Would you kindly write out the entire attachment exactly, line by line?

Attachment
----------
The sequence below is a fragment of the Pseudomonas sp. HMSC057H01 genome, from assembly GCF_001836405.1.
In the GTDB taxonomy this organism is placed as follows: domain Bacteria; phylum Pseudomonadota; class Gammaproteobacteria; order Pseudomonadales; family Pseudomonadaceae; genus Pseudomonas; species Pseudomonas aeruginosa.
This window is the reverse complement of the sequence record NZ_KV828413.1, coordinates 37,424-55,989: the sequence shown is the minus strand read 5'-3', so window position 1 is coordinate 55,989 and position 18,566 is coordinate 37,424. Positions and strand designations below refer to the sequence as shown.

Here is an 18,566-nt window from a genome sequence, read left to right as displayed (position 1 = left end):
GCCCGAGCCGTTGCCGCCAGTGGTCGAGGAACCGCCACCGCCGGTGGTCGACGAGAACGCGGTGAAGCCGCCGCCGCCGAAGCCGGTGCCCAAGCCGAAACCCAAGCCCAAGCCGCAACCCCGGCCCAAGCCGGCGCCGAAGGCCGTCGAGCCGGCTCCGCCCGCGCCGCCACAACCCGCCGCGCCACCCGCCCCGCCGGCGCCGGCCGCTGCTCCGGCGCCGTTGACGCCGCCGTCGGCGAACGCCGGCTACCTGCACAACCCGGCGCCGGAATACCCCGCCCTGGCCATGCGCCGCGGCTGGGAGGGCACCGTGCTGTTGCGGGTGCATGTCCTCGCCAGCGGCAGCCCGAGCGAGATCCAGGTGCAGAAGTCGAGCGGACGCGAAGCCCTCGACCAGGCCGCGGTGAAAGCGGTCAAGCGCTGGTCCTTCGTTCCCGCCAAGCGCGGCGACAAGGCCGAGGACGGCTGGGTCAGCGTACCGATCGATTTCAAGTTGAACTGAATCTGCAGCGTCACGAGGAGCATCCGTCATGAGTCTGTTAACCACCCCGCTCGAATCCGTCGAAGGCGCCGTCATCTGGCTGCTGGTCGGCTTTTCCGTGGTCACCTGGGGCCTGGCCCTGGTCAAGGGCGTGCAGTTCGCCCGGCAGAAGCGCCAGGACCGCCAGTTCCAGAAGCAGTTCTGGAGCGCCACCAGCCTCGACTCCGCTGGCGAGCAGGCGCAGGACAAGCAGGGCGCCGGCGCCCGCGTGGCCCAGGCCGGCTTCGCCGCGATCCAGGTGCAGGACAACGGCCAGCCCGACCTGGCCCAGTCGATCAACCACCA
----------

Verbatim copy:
The sequence below is a fragment of the Pseudomonas sp. HMSC057H01 genome, from assembly GCF_001836405.1.
In the GTDB taxonomy this organism is placed as follows: domain Bacteria; phylum Pseudomonadota; class Gammaproteobacteria; order Pseudomonadales; family Pseudomonadaceae; genus Pseudomonas; species Pseudomonas aeruginosa.
This window is the reverse complement of the sequence record NZ_KV828413.1, coordinates 37,424-55,989: the sequence shown is the minus strand read 5'-3', so window position 1 is coordinate 55,989 and position 18,566 is coordinate 37,424. Positions and strand designations below refer to the sequence as shown.

Here is an 18,566-nt window from a genome sequence, read left to right as displayed (position 1 = left end):
GCCCGAGCCGTTGCCGCCAGTGGTCGAGGAACCGCCACCGCCGGTGGTCGACGAGAACGCGGTGAAGCCGCCGCCGCCGAAGCCGGTGCCCAAGCCGAAACCCAAGCCCAAGCCGCAACCCCGGCCCAAGCCGGCGCCGAAGGCCGTCGAGCCGGCTCCGCCCGCGCCGCCACAACCCGCCGCGCCACCCGCCCCGCCGGCGCCGGCCGCTGCTCCGGCGCCGTTGACGCCGCCGTCGGCGAACGCCGGCTACCTGCACAACCCGGCGCCGGAATACCCCGCCCTGGCCATGCGCCGCGGCTGGGAGGGCACCGTGCTGTTGCGGGTGCATGTCCTCGCCAGCGGCAGCCCGAGCGAGATCCAGGTGCAGAAGTCGAGCGGACGCGAAGCCCTCGACCAGGCCGCGGTGAAAGCGGTCAAGCGCTGGTCCTTCGTTCCCGCCAAGCGCGGCGACAAGGCCGAGGACGGCTGGGTCAGCGTACCGATCGATTTCAAGTTGAACTGAATCTGCAGCGTCACGAGGAGCATCCGTCATGAGTCTGTTAACCACCCCGCTCGAATCCGTCGAAGGCGCCGTCATCTGGCTGCTGGTCGGCTTTTCCGTGGTCACCTGGGGCCTGGCCCTGGTCAAGGGCGTGCAGTTCGCCCGGCAGAAGCGCCAGGACCGCCAGTTCCAGAAGCAGTTCTGGAGCGCCACCAGCCTCGACTCCGCTGGCGAGCAGGCGCAGGACAAGCAGGGCGCCGGCGCCCGCGTGGCCCAGGCCGGCTTCGCCGCGATCCAGGTGCAGGACAACGGCCAGCCCGACCTGGCCCAGTCGATCAACCACCA